Rosettes are something like a sweet, deep-fried waffle. To make rosettes you need a special decoratively-shaped iron, a thin flour batter, powdered sugar, and oil for deep-frying. Once the batter is ready, the iron is dipped into the hot oil to get hot, then into the batter, then back into the oil. When the waffle is nicely browned, you remove it from the iron and you repeat the process until you've used up all the batter. When the rosettes are cool, you sprinkle them with powdered sugar. They're then ready to serve.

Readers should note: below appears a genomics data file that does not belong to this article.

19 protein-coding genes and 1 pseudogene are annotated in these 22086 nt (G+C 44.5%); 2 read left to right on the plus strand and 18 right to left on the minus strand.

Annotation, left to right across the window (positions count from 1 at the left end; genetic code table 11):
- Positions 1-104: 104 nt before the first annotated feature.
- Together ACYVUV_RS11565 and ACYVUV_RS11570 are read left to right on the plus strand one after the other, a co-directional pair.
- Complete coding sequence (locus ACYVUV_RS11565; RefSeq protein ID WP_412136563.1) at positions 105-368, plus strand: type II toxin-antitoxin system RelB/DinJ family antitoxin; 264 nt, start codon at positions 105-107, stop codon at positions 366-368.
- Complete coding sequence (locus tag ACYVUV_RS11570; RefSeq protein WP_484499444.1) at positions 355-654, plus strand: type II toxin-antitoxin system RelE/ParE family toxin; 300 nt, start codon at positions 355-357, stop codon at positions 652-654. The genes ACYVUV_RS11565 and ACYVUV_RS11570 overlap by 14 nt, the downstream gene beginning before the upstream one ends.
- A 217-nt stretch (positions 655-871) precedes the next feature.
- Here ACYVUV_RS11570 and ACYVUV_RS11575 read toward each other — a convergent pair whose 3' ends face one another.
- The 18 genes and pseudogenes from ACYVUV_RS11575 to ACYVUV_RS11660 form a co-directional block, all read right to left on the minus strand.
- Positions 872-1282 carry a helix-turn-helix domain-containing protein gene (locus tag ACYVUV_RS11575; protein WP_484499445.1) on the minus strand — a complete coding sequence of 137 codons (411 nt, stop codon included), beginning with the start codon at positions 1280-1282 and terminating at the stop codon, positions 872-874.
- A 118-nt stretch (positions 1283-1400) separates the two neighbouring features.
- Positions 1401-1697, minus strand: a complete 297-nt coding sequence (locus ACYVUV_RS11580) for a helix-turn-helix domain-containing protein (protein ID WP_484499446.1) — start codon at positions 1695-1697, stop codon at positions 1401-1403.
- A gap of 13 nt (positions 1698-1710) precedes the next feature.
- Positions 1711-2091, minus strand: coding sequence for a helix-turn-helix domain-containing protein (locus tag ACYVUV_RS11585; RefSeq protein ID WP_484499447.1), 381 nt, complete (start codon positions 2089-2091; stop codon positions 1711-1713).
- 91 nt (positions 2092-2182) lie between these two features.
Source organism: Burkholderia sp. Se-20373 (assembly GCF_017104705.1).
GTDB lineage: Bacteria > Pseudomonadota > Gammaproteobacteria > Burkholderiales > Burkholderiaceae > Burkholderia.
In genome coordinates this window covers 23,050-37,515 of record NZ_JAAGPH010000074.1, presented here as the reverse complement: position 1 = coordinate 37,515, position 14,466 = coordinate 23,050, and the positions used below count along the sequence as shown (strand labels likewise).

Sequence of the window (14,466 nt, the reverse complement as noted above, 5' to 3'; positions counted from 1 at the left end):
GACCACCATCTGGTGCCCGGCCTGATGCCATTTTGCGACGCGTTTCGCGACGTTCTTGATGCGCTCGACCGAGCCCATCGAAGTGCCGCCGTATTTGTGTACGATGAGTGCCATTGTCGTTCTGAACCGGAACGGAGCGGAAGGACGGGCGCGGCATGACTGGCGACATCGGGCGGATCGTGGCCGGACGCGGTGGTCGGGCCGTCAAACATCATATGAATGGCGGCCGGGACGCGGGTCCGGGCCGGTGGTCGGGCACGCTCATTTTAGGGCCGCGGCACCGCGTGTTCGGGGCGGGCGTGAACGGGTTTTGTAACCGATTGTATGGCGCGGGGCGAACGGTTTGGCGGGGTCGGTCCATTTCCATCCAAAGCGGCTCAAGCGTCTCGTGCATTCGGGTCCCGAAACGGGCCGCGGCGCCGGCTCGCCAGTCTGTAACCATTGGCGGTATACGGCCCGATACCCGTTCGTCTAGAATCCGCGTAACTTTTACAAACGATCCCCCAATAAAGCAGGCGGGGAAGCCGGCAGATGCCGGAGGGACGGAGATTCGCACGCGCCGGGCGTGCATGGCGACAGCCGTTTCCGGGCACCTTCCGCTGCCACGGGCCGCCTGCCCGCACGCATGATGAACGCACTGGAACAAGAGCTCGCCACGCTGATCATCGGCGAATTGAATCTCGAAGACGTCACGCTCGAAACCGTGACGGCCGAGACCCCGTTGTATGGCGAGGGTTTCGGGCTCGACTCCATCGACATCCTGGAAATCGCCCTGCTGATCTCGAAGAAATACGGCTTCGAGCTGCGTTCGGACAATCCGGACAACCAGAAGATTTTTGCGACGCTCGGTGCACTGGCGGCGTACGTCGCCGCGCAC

We at Flavors of Brazil have recently been doing some research on the traditional foods of Brazil's Minas Gerais state, where one finds some of Brazil's oldest and most traditional food customs. Our searches led us the other day to the small town of Virginópolis, and its traditional holiday waffle, called coscorão. Which turns out to be nothing other than a Scandinavian rosette, though it has been thoroughly Brazilianized by substituting polvilho (a type of manioc flour) for Scandinavia's wheat flour. Other than that the two delicacies are identical - the thin batter, the decorative iron and the deep-frying.